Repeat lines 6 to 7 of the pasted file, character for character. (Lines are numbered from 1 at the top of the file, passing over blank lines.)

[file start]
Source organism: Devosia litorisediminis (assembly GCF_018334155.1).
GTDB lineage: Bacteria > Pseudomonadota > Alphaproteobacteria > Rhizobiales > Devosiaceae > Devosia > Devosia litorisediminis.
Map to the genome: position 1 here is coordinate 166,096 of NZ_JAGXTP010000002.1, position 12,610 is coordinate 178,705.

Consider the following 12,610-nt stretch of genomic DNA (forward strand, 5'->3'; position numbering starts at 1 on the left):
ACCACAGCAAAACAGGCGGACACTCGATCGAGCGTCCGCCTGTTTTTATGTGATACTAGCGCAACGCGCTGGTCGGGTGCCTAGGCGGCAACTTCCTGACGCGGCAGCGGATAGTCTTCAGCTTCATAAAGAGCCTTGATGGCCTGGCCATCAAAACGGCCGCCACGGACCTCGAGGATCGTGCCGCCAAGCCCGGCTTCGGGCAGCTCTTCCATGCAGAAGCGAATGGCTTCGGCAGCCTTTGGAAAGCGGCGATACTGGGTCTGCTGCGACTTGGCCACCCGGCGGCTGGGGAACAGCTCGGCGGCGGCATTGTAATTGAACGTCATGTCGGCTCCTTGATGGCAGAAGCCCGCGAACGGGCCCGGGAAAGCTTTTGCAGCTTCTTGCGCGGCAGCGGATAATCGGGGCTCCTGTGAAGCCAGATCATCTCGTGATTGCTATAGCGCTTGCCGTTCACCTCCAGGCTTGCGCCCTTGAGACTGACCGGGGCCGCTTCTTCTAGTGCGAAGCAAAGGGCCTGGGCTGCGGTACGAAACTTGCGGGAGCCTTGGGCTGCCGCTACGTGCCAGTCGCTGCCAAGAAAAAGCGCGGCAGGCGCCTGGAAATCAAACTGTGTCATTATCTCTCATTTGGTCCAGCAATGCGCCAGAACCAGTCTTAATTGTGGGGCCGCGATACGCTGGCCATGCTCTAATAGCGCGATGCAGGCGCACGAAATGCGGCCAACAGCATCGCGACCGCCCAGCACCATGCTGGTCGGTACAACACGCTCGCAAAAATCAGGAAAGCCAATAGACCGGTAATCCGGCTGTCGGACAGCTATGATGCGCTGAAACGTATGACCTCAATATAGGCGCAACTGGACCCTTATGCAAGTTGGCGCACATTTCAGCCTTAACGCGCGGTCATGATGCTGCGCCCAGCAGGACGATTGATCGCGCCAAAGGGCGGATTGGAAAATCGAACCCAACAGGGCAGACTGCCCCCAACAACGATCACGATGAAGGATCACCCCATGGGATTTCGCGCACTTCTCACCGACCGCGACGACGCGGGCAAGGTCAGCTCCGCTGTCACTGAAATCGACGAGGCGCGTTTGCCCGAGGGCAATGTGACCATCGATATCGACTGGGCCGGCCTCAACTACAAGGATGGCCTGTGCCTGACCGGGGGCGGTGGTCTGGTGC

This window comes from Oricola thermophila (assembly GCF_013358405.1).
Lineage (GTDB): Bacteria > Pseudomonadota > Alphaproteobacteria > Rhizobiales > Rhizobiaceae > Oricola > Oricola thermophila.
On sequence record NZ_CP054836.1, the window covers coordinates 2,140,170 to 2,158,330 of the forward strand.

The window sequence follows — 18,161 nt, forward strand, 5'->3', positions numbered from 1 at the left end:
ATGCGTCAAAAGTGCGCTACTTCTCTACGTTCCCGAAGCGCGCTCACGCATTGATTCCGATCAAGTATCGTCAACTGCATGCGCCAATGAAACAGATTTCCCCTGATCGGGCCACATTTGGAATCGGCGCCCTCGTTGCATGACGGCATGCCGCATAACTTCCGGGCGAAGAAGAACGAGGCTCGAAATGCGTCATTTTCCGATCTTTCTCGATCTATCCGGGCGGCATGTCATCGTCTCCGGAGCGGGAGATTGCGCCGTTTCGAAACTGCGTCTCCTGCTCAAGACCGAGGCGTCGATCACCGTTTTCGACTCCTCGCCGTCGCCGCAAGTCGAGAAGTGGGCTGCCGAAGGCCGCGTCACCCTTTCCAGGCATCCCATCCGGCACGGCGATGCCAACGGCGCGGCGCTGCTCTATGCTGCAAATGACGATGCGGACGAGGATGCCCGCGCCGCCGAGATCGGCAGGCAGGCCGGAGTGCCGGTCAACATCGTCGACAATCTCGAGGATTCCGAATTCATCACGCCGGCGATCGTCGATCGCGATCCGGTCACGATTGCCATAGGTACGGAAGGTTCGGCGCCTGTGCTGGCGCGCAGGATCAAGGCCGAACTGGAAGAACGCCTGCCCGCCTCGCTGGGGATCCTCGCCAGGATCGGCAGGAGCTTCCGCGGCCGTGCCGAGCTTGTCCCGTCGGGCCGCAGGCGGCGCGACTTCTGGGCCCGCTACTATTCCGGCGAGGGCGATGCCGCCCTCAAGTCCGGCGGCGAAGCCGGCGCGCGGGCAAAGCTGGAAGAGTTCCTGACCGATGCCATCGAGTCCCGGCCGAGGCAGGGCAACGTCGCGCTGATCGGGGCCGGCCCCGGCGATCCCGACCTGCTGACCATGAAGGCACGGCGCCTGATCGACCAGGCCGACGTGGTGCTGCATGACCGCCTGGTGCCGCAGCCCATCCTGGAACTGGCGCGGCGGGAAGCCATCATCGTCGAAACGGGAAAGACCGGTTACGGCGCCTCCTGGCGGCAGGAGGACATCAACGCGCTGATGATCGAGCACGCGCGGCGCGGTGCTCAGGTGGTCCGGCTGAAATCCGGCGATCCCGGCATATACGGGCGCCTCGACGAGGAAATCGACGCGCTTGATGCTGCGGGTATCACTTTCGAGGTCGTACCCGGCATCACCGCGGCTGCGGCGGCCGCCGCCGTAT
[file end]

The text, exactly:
This window comes from Oricola thermophila (assembly GCF_013358405.1).
Lineage (GTDB): Bacteria > Pseudomonadota > Alphaproteobacteria > Rhizobiales > Rhizobiaceae > Oricola > Oricola thermophila.